Local advocacy groups, including the YWCA Clark County and the NAACP of Vancouver, condemned the actions of Vancouver police Officer Andrea Mendoza after she was captured on video threatening to use her Taser on the genitals of a suspected shoplifter.
In a Saturday statement, the YWCA called Mendoza’s actions “sexually exploitative and barbaric.” The group said she demonstrated a disregard for humanity.
Nickeia Hunter, vice president of the local NAACP chapter, said the organization appreciates the police agency’s use of body cameras and the chief’s condemnation of Mendoza’s actions. But Hunter said excessive force and dehumanizing policing tactics have become the norm in the county.
The chapter joined the YWCA in calling for Mendoza’s firing and accountability from the department’s officer guild, which backed Mendoza in a statement last week.
“Moreover, we are asking for a fair, transparent prosecution process, termination of employment and a calling out of the police unions that protect these reckless officers,” Hunter said in an email. “How can we trust a system that doesn’t remove officers that display such gross behaviors?”
In its statement, the YWCA said it supports the Clark County Prosecuting Attorney’s Office’s decision to charge Mendoza with fourth-degree assault. Mendoza, 38, is scheduled to appear Aug. 11 in Clark County District Court.
“Police officers who use severe force, especially when of a sexually exploitative nature, should not be entrusted to protect our community,” YWCA CEO Brittini Lasseigne said in the statement. “We advocate for the Vancouver Police Officers’ Guild to maintain integrity and accountability in any engagement with the offending officer, considering the severity of the incident and the possible intersection with racial bias.” (The suspected shoplifter was a Black man.)
The police guild previously criticized the prosecutor’s office for charging Mendoza. In last week’s statement, the guild said, “Mendoza did not commit a crime. She did her job.”
On Thursday, the Vancouver Police Department released a video summary of the May 21 incident, including police body-worn camera footage and store surveillance video. In a statement, Vancouver Police Chief Jeff Mori called Mendoza’s actions disturbing.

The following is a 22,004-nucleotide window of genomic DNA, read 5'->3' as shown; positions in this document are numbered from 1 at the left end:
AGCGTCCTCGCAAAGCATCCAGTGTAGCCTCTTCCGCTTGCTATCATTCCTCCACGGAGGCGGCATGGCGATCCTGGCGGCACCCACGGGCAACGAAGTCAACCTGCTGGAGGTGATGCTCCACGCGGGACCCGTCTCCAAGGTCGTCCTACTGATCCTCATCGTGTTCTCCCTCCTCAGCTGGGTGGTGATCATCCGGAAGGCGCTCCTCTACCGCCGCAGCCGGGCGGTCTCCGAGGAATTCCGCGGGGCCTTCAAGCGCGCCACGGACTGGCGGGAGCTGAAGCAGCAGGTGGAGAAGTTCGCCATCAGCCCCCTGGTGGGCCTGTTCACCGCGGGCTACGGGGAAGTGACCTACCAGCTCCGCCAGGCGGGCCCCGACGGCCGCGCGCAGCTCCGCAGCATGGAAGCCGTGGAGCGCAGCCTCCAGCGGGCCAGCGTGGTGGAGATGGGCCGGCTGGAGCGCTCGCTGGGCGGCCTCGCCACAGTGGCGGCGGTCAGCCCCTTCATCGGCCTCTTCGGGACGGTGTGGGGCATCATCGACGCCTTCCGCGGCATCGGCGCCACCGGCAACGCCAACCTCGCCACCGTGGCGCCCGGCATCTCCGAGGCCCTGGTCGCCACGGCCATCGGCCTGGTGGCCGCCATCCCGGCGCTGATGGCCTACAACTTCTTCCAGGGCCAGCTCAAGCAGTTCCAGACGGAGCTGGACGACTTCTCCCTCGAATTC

Mendoza remains on paid leave while the criminal case and an internal investigation continue, police spokeswoman Kim Kapp said.
All use-of-force incidents are reviewed by supervisors, the police department said, and on May 24, Mendoza’s supervisor notified the chief. She was subsequently placed on leave, the police news release states.
The police department opened an internal investigation and referred the case to the Clark County Sheriff’s Office for independent review.
On July 20, the sheriff’s office forwarded its investigation to the prosecutor’s office for review. The prosecutor’s office filed the assault charge July 25, according to the police news release.
Mendoza and Officer Gabriel Patterson responded shortly before 10 p.m. May 21 to the Walmart at 221 N.E. 104th Ave., in central Vancouver. Loss prevention employees requested officers issue trespass notices to a man and woman whom they said they saw conceal merchandise and leave without paying, according to the affidavit filed in Mendoza’s case.
When they arrived, the officers approached two people who matched the pair’s description and told them they weren’t free to leave, the police news release states. One officer grabbed the man, whom they identified as Elijah Guffey-Prejean, and the woman with him ran, according to the affidavit.
The affidavit notes there is no audio for the first 30 seconds of the video until the two officers and Guffey-Prejean can be seen going to the ground, with Guffey-Prejean on his back.
The officers then told him to roll over, and Guffey-Prejean did so before getting up to run, the affidavit states. The news release states he punched one officer in the face and kicked the other in the chest as he fled. Patterson is later seen in the video rubbing his face.
The video shows the officers grappling with Guffey-Prejean before Patterson takes him back to the ground on his stomach. Mendoza can be seen using her Taser on Guffey-Prejean’s back, and he’s heard groaning before eventually saying, “I’m done.”
Guffey-Prejean is seen rolling onto his back, and Mendoza presses the Taser to his genitals. At one point, the officer tells him she will use the stun gun on his genitals if he doesn’t stop. Guffey-Prejean can be heard repeating, “I’m done.”
Investigators determined Mendoza held the Taser to Guffey-Prejean’s genitals for 24 seconds, court records state.
Patterson has not been placed on leave, Kapp said Friday, but he’s subject to the same internal investigation as Mendoza.
Third-degree assault and third-degree theft charges against Guffey-Prejean have been dismissed, according to court records.